LESSONS FOR UGANDA
A survey of diverse experiences in African Jurisdictions offers a number of
lessons which the Ugandan Judiciary can creatively borrow from and implement
with due regard to the specificities and peculiarities of Ugandan laws and
The Kenyan Report of the Commission of Inquiry into the Illegal/Irregular
Allocation of Public Land (Ndungu Report) established to address generally the
allocation of lands, and in particular:
To inquire into the allocation, to private individuals or corporations, of
public lands or lands dedicated or reserved for a public purpose;
(ii) To collect and collate all evidence and information available, whether
from ministry-based committees or from any other source, relating to
the nature and extent of unlawful or irregular allocations of such lands;
(iii)To prepare a list of all lands unlawfully or irregularly allocated,
specifying particulars of the lands and of the persons to whom they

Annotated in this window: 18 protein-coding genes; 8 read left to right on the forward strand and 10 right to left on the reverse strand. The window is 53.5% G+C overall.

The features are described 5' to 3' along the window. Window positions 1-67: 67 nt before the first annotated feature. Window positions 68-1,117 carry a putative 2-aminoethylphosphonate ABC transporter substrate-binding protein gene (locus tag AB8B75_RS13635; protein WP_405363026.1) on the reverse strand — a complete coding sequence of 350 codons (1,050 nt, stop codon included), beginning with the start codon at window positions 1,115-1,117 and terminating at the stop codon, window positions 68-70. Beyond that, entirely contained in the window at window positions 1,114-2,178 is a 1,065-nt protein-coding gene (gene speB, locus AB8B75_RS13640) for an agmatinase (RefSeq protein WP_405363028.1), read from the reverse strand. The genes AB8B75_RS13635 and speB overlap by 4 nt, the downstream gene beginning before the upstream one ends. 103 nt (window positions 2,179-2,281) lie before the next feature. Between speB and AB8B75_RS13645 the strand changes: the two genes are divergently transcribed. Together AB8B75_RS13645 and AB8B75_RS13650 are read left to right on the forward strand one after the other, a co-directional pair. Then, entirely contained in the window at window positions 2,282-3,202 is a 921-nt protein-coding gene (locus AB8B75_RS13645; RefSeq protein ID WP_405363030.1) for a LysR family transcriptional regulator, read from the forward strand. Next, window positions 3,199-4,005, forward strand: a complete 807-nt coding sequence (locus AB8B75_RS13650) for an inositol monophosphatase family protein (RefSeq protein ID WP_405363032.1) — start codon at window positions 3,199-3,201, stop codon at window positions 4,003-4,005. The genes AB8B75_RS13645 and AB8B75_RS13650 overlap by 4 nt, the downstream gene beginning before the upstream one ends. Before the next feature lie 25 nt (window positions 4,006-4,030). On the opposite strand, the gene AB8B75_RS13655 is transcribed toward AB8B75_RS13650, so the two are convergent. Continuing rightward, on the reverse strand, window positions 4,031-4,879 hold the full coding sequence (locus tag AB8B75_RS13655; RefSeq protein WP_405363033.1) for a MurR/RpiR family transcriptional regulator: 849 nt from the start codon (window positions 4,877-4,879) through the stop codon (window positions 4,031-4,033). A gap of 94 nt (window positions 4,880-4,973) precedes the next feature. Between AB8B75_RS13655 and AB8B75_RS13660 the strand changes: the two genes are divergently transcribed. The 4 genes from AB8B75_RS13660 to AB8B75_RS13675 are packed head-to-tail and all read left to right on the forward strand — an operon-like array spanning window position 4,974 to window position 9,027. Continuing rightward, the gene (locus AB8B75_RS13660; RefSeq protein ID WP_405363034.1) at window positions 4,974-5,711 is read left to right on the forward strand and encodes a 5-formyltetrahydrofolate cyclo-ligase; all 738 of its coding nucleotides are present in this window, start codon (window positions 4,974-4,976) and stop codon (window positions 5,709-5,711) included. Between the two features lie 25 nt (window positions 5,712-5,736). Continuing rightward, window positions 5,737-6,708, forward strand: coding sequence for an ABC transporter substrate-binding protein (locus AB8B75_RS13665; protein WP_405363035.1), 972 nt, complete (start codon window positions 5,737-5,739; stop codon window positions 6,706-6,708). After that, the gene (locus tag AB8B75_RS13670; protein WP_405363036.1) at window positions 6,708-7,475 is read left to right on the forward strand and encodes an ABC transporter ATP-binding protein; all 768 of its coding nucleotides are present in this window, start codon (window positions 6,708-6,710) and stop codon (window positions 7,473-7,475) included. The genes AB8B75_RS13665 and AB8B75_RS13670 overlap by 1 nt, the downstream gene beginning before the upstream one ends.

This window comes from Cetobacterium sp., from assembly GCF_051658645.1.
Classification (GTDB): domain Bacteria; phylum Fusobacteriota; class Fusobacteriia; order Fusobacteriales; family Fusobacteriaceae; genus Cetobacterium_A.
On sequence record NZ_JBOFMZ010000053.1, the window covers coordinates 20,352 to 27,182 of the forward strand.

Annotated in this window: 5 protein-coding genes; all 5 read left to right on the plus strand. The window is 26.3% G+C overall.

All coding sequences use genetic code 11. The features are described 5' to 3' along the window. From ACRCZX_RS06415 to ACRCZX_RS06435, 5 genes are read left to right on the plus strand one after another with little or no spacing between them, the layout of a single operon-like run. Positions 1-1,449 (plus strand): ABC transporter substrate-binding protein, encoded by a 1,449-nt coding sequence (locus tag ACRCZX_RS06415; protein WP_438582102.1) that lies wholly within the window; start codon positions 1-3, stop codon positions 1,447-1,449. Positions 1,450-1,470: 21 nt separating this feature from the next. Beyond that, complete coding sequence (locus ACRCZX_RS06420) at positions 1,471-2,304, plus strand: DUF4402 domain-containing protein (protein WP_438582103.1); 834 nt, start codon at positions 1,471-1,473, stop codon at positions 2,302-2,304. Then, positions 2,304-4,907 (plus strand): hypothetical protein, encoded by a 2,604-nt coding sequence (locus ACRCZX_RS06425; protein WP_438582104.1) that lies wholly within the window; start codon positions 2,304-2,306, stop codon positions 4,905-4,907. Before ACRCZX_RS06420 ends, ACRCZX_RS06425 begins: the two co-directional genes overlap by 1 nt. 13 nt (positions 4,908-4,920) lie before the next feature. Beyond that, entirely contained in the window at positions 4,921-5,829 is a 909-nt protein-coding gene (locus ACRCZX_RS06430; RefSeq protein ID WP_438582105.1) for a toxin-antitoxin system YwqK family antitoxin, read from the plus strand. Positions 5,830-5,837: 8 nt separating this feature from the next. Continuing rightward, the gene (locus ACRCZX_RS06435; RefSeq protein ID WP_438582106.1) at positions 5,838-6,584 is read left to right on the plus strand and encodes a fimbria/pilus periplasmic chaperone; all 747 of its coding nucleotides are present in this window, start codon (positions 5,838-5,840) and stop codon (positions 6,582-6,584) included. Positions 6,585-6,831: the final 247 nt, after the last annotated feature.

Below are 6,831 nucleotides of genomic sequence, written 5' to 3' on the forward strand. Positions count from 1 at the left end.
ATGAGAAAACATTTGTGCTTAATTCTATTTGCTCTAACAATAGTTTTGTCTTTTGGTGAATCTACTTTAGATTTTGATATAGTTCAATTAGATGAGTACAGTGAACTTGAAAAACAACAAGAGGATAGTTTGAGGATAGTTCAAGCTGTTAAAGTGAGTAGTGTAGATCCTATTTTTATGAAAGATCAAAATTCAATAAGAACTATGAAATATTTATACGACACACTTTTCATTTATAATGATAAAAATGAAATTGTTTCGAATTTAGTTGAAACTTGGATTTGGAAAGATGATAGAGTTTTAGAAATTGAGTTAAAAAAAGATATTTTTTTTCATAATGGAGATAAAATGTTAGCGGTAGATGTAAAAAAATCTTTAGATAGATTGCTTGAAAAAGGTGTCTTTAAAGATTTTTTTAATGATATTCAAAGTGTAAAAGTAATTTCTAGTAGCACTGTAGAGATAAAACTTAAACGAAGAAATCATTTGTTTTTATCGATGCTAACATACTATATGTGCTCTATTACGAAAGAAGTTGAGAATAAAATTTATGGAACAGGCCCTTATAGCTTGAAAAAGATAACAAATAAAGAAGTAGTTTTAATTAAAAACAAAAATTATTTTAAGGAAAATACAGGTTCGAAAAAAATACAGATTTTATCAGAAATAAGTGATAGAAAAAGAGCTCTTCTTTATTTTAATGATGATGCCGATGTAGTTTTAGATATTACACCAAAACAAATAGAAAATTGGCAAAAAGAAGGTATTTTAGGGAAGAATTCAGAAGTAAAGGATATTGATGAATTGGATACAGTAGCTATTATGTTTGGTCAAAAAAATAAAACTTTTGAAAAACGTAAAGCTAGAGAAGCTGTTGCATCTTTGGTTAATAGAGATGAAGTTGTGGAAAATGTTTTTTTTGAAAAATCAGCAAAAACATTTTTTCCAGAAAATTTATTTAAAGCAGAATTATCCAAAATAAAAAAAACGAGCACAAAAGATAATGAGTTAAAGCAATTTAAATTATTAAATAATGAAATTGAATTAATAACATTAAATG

were allocated, the date of allocation, particulars of all subsequent
dealings in the lands concerned and their current ownership and
(iv) To inquire into and ascertain- (i) the identity of any persons, whether
individuals or bodies corporate, to whom any such lands were
allocated by unlawful or irregular means; and (ii) the identity of any
public officials involved in such allocations;
(v) To carry out such other investigations into any matters incidental to the
foregoing as, in the opinion of the commissioners, will be beneficial to
a better and fuller discharge of their commission;
(vi) To carry out such other investigations as may be directed by the
President or the Minister for Lands and Settlement
(vii) to recommend- legal and administrative measures for the
restoration of such lands to their proper title or purpose, having due
regard to the rights of any private person having any bona fide
entitlement to or claim of right over the lands concerned;
(viii) legal and administrative measures to be taken in the event that
such lands are for any reason unable to be restored to their proper title